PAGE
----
Governance, Risk and Compliance in Banking and Finance Services Industry

Current state of IT GRC in financial services

Although the COVID-19 pandemic has caused massive disturbances and fluctuations in many industries, the banking and financial services industry has shown perseverance. That’s primarily due to the IT GRC model. This has allowed the industry to learn from its mistakes made during earlier financial crises.

Let’s explore what GRC is, the evolution of information technology enabling the GRC framework and its current state in the banking and financial services sector.

What Is GRC in Banking and Financial Services?

GRC stands for governance, risk and compliance. In the financial sector, GRC affects how institutions deal with risk. And how management ensures high-level decisions are aligned with both current regulations and organizational business objectives.

The scope of GRC in banking and financial services today has evolved to become a comprehensive approach that includes sustainability, quality assurance, ethics management, information security, and more.

Current State of IT GRC in Banking and Other Financial Services

Now that the concept of GRC has been defined, it’s time to delve into its current state.

Currently, the global financial industry is transitioning from old GRC models—based on inflexible processes and spreadsheets—to dynamic models, which use innovative technologies to visualize operations in real time for better decision-making.

Here’s an overview of the current state of information technology GRC in banking and other financial services.

Increased Regulatory Scrutiny

The financial services sector is one of the most regulated industries in the world. And that’s expected to increase because of the billions of dollars at risk to public and institutional investors. Risk exposure and complexity are growing, as fresh players enter the financial ecosystem. Some of those new players include payment gateways, digital banks and cryptocurrency exchanges.

Fortunately, the figures show the financial sector has managed to improve its internal processes and controls to the point of decreasing fines associated with non-compliance with regulations. The Ferergo Report states that global anti-money laundering (AML) and data privacy fines decreased by 47% during the first half of 2021.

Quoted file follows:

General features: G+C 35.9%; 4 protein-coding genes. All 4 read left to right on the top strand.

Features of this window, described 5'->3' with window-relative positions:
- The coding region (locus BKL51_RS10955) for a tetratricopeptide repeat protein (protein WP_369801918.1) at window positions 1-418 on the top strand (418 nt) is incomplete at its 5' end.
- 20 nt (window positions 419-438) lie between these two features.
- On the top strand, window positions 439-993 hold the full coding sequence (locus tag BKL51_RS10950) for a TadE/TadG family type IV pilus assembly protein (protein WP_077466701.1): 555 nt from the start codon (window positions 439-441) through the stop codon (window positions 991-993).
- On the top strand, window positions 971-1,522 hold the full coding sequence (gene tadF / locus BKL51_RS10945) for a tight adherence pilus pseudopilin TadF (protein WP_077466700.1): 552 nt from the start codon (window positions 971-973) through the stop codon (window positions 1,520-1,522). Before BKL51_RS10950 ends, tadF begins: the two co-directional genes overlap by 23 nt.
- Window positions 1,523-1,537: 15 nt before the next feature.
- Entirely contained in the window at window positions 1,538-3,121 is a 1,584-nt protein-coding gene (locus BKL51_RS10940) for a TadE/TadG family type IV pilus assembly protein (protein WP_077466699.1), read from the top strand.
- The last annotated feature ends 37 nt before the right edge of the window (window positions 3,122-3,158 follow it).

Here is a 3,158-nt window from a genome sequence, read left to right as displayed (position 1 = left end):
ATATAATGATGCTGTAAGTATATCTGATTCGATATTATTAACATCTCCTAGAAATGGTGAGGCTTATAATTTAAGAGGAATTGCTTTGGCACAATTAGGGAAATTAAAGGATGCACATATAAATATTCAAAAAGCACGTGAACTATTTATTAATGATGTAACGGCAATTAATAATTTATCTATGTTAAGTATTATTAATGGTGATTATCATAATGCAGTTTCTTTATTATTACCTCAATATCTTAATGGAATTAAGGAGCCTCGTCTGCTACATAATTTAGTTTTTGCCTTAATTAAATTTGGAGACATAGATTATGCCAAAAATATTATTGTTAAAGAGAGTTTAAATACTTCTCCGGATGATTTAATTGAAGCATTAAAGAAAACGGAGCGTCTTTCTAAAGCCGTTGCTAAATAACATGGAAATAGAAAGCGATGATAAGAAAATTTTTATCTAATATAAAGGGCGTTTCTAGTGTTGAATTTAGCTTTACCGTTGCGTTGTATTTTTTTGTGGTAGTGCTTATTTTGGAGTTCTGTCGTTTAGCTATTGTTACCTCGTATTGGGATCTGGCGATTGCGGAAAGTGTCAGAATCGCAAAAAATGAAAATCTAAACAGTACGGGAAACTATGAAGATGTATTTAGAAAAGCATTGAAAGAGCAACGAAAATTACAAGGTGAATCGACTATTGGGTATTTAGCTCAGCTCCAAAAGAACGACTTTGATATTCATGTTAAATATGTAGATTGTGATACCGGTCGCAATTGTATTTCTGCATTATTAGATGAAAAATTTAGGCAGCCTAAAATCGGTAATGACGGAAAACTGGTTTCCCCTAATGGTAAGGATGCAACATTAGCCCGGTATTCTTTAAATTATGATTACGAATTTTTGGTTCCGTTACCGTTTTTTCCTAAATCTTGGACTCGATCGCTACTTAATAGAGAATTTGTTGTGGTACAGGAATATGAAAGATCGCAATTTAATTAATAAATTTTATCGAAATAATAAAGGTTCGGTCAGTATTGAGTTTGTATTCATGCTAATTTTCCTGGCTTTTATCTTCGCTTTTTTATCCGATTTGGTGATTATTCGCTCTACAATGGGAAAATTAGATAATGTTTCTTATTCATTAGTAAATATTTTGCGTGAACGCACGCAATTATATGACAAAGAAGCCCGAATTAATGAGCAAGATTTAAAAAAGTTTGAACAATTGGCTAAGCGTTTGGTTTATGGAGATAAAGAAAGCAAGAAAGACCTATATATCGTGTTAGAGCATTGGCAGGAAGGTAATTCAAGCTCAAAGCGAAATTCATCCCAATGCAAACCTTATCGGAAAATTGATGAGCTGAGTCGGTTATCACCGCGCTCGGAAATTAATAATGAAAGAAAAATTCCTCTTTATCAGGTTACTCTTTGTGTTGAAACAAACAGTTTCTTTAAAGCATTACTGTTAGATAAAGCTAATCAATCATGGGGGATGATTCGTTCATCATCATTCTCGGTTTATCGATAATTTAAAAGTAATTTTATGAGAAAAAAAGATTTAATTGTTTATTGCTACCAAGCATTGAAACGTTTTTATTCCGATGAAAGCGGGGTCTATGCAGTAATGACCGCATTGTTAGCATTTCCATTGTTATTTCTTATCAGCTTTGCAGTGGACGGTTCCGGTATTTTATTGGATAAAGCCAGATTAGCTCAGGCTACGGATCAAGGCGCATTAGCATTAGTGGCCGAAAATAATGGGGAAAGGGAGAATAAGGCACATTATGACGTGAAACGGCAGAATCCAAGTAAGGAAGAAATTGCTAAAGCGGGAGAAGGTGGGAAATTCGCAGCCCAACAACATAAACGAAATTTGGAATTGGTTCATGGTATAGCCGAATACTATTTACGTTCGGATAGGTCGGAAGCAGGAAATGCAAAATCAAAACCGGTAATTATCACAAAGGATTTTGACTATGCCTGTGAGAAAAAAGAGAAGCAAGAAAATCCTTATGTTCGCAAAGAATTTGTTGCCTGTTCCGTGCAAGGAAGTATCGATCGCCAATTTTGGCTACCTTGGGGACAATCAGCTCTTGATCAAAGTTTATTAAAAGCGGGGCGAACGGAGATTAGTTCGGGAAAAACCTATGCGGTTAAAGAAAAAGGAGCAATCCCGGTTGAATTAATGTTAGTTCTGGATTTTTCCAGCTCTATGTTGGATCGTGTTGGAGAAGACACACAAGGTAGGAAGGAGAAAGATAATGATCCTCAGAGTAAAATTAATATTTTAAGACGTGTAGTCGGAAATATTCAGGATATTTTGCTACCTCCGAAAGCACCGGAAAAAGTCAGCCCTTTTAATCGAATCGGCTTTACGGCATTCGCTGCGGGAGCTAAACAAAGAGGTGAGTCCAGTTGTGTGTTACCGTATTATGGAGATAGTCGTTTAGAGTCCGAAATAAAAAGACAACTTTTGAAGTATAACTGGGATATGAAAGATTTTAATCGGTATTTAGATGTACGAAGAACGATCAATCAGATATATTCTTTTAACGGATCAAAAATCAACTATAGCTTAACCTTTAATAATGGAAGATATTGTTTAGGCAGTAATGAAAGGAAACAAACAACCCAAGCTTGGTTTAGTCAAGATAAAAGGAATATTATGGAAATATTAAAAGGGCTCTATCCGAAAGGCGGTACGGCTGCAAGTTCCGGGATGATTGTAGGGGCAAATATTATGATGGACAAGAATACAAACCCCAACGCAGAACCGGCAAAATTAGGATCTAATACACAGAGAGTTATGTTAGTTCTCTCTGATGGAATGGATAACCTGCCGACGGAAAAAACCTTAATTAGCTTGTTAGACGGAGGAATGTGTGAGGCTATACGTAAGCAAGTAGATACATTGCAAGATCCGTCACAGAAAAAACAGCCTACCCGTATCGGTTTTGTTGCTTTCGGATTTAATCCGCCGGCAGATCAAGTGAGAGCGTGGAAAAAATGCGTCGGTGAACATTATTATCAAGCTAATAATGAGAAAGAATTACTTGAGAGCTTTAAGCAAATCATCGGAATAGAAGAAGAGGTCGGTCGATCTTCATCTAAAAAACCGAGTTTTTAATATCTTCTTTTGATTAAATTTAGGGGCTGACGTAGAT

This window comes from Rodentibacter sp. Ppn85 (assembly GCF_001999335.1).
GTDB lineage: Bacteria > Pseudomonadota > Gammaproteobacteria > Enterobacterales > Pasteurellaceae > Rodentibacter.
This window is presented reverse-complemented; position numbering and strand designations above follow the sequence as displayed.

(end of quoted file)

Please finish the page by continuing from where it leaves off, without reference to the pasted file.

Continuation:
Digital Transformation

During 2022, the migration of monolithic systems and processes to cloud-native applications is still a work in progress. This transition started during 2017. And it’s still expected to take a few more years to complete, thanks to complexity and sheer volume of legacy workloads.

The cloud holds great promise for the financial services sector. It can also be a supportive environment for GRC transformation in banks. Many organizations find advanced technology in the cloud much easier to access, leverage and scale. Some of those techs are artificial intelligence (AI), machine learning (ML), computer vision, deep learning, sentiment analysis, process intelligence, advanced data governance and quantum computing.

This titanic effort of time and resources to modernize applications through cloud computing is critical to the evolution of GRC during the next few decades.

Focus on Cyber Security

Recent Fortinet Statistics show the risk of cyber attacks in the financial sector continues to increase. Damage from ransomware is estimated to have cost $20 billion during 2021.

As the Solar Winds hack proved, attacks are becoming increasingly sophisticated. As a result, the scope of cyber security is not limited to the implementation of defense measures against external attacks. But also, the prevention of internal attacks, whether intentional or not.

Blockchain Technology Implementation

There’s no doubt the success of financial technology startups, such as Stripe or Kraken, has motivated traditional financial services organizations to take blockchain technology more seriously.